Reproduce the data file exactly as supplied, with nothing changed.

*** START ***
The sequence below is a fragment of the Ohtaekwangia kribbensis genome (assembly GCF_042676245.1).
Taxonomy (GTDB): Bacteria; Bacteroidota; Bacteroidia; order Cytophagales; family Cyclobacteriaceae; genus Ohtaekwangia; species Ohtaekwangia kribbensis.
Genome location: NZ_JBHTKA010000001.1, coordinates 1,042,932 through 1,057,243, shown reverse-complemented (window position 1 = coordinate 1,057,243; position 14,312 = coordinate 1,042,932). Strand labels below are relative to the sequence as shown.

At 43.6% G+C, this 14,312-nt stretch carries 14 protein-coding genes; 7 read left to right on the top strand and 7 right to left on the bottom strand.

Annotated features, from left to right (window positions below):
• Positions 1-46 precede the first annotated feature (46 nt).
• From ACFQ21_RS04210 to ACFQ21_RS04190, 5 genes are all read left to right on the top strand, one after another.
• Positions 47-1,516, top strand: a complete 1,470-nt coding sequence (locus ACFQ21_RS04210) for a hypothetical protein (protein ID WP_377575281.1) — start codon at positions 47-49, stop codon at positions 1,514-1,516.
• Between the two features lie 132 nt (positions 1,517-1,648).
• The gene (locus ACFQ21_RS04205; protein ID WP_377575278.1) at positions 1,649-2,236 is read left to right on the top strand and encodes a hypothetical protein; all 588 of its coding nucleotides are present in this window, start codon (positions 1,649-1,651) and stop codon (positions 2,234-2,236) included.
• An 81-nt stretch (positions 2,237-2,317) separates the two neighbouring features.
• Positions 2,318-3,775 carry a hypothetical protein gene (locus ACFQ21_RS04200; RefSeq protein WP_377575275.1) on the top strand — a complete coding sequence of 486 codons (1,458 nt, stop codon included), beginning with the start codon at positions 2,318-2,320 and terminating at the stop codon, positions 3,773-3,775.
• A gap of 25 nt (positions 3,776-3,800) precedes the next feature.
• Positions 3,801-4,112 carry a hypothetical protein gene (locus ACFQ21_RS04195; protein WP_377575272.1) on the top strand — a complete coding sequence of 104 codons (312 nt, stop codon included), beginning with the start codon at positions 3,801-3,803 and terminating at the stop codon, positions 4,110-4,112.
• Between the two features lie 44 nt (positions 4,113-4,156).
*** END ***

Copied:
The sequence below is a fragment of the Ohtaekwangia kribbensis genome (assembly GCF_042676245.1).
Taxonomy (GTDB): Bacteria; Bacteroidota; Bacteroidia; order Cytophagales; family Cyclobacteriaceae; genus Ohtaekwangia; species Ohtaekwangia kribbensis.
Genome location: NZ_JBHTKA010000001.1, coordinates 1,042,932 through 1,057,243, shown reverse-complemented (window position 1 = coordinate 1,057,243; position 14,312 = coordinate 1,042,932). Strand labels below are relative to the sequence as shown.

At 43.6% G+C, this 14,312-nt stretch carries 14 protein-coding genes; 7 read left to right on the top strand and 7 right to left on the bottom strand.

Annotated features, from left to right (window positions below):
• Positions 1-46 precede the first annotated feature (46 nt).
• From ACFQ21_RS04210 to ACFQ21_RS04190, 5 genes are all read left to right on the top strand, one after another.
• Positions 47-1,516, top strand: a complete 1,470-nt coding sequence (locus ACFQ21_RS04210) for a hypothetical protein (protein ID WP_377575281.1) — start codon at positions 47-49, stop codon at positions 1,514-1,516.
• Between the two features lie 132 nt (positions 1,517-1,648).
• The gene (locus ACFQ21_RS04205; protein ID WP_377575278.1) at positions 1,649-2,236 is read left to right on the top strand and encodes a hypothetical protein; all 588 of its coding nucleotides are present in this window, start codon (positions 1,649-1,651) and stop codon (positions 2,234-2,236) included.
• An 81-nt stretch (positions 2,237-2,317) separates the two neighbouring features.
• Positions 2,318-3,775 carry a hypothetical protein gene (locus ACFQ21_RS04200; RefSeq protein WP_377575275.1) on the top strand — a complete coding sequence of 486 codons (1,458 nt, stop codon included), beginning with the start codon at positions 2,318-2,320 and terminating at the stop codon, positions 3,773-3,775.
• A gap of 25 nt (positions 3,776-3,800) precedes the next feature.
• Positions 3,801-4,112 carry a hypothetical protein gene (locus ACFQ21_RS04195; protein WP_377575272.1) on the top strand — a complete coding sequence of 104 codons (312 nt, stop codon included), beginning with the start codon at positions 3,801-3,803 and terminating at the stop codon, positions 4,110-4,112.
• Between the two features lie 44 nt (positions 4,113-4,156).